• As much as I vehemently, emphatically, absolutely oppose his anti-choice beliefs, I don’t think the Canucks should take any sort of action towards him. Though much of his popularity and cachet stems from being the Canucks anthem singer, he didn’t link himself to the organization ( at least in the video) and he should have the right to express his personal beliefs away from the rink.

  • Although I agree that Donnelly is perfectly welcome to his own private views, he is still very much a symbol of the Canucks, whether intended or not. Regardless of the fact that Donnelly acted as an individual as he offered his very public support for the “new abortion caravan” – a group which uses highly graphic and offensive material – his celebrity status is still incredibly tied to the Canucks.

    As such, like it or not, “Mr. Oh Canada” and the Canucks associations are going to be tied to this highly politically charged and greatly upsetting event. And as an event which is deeply upsetting and greatly offensive to so many people, I wouldn’t think that the Canucks would want to be connected to such a thing.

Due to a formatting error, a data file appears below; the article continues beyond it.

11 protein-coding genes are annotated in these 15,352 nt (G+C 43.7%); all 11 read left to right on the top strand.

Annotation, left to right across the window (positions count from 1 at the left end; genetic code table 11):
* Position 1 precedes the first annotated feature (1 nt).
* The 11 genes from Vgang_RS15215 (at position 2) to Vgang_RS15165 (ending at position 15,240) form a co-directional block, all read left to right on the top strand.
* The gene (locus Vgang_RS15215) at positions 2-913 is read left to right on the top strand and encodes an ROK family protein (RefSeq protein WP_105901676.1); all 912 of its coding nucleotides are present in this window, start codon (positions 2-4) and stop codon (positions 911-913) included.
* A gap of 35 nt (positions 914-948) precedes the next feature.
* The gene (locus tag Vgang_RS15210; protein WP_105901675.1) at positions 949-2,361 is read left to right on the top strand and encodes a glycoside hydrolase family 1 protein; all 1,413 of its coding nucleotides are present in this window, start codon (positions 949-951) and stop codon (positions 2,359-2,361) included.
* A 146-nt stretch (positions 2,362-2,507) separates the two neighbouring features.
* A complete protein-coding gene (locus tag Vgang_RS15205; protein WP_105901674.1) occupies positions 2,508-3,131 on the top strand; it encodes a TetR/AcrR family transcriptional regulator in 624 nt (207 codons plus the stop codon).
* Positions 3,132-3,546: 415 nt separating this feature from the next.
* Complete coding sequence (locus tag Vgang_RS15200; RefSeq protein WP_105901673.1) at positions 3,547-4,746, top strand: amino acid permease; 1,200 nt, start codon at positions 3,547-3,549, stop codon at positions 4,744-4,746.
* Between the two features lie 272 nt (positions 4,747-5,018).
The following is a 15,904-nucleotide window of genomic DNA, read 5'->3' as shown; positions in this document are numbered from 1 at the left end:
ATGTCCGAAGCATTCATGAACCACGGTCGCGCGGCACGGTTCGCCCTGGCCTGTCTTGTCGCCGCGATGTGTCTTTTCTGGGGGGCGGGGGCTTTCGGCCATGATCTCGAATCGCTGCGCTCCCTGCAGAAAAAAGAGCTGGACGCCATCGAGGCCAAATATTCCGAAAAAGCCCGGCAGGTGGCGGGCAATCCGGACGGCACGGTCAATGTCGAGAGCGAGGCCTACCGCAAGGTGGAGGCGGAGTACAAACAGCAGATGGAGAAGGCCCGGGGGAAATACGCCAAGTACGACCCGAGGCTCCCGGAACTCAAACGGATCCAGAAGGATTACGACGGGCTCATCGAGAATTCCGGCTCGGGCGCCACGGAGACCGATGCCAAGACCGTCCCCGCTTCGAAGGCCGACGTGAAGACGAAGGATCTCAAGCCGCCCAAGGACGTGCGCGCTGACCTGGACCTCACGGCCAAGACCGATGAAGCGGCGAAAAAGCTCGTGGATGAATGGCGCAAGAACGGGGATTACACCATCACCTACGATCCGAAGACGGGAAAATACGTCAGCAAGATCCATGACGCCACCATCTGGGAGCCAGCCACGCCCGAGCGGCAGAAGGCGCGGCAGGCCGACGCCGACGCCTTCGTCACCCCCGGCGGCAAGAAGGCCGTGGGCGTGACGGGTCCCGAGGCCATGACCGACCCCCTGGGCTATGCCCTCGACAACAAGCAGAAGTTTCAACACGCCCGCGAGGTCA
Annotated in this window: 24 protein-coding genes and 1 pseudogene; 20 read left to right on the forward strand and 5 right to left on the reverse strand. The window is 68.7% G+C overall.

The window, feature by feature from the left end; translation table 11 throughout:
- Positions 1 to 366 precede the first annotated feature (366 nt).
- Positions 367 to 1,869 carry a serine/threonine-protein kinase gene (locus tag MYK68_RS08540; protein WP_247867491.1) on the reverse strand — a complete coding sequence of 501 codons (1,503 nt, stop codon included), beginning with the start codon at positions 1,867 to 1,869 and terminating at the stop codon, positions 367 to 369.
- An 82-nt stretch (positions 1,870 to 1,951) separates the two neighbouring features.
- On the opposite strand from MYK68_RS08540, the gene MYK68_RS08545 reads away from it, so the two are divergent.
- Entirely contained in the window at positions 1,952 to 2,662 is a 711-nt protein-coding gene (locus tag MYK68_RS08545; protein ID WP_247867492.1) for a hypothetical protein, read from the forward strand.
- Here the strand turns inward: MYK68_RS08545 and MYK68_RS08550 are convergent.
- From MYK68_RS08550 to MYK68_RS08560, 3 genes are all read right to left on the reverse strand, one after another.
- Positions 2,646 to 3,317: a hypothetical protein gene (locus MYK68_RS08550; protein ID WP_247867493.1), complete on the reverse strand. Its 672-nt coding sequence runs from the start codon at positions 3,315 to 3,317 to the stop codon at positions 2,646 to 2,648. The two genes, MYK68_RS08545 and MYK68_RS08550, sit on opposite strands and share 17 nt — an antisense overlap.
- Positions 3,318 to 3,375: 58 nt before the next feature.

While I don’t think that Donnelly should necessarily be dismissed from his position, given the public relations issues that have been happening as of lately, I do think that the it would be in the best interests for the Canucks to publicly show their support for women’s health and safety in some way.

  • 24% body fat

    Thought this was a free country. Celebrities, are entitled to an opinion also. The Canucks organization are not respecting diversity in its full form if they do not respect the opinions and rights of their staff.

    Was this employee in any shape of from wearing a canucks logo? and while some may think it is implied by his celebrity status he is not representing him. This is the same as the canucks organization not responsible for the riots last year.

    This world has gotten to friggen politically correct that people are not just scared of what they said but are scared of what there peers opinions and views might be. In no way am i supporting one side or the other. but this has gotten ridiculous.